Greenpeace Has Abandoned All Pretense – They’re Luddites

WTO free zone: Biosafety Protocol under attack.
Whatever one might say about Greenpeace that is positive — I would have a hard time finding anything — is wiped away by their lack of concern for the well-being for people. Their opposition to biotech foods is the latest example and their outward embrace of the precautionary principle, while honest, will cost lives in the countries dumb enough to be swayed by them.

The precautionary principle would insist that any new technology be proven safe before allowing it onto the market and would cause innovation to grind to a halt. Of course, there would be government panels to judge the safety of these new technologies, which is a statist’s wet dream. We would see the politicalization of all technological development and all the disaster that entails.

When you see Greenpeace and other Luddites protesting against biotech and nanotechnology, bear in mind they do not have the best interests of people at heart. Quite the opposite, really.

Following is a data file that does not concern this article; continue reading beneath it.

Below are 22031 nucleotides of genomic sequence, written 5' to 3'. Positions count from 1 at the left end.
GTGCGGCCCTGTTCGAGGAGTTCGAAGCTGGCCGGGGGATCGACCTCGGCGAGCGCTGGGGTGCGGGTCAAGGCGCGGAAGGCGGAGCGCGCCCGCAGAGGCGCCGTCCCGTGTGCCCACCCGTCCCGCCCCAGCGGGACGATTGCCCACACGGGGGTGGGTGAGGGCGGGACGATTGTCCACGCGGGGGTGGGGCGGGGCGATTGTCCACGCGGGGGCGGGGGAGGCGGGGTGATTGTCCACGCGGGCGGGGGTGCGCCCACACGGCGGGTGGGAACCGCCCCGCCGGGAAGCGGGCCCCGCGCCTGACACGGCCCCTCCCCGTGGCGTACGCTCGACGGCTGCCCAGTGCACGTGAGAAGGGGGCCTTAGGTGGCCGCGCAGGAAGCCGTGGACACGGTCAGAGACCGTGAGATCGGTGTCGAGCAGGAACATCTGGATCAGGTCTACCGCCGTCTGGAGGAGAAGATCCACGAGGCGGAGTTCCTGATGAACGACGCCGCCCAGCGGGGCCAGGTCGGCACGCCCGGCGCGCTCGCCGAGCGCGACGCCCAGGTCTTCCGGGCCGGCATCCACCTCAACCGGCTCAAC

Greenpeace cordoned off the UN building in Montreal, to protect it from the US attack on consumers, farmers and the environment. Activists at the Greenpeace checkpoint were on the lookout for representatives of the US administration and Canadian Prime Minister Jean Chrétien, who are trying to undermine countries’ rights to reject or ban genetically modified organisms (GMOs).

The Bush Administration, and the transnational genetic engineering and agro-chemical industries that back Bush, are using the World Trade Organisation (WTO) to try and force open new markets for their products. These ‘new frontiers’ are in Asia, Latin America and Africa.

The real battle has just begun. The US, supported by Canada and Argentina, launched a pre-emptive strike by filing a complaint in the WTO against the European Union’s new comprehensive GMO labelling laws. With this complaint, the US also targets the global agreement that effectively secures the right of countries to ban or severely restrict imports and the use of GMOs – the Biosafety Protocol.

The Biosafety Protocol enables governments in the South to resist political coercion on the basis of the precautionary principle. (1) Applying this rule, countries can ensure that the protection of biosafety and biodiversity (particularly agricultural biodiversity), comes before the expansion of corporate agribusiness and the vicious cycle of dependency that this involves.

But over the last decade the US, Canada and Argentina have tried desperately to prevent the Biosafety Protocol from becoming a reality. The Protocol was agreed in the UN building in Montreal and is due to come into effect on the first day of the WTO meeting in Cancun, on 11 September, 2003.

Friends of the poor they are not.

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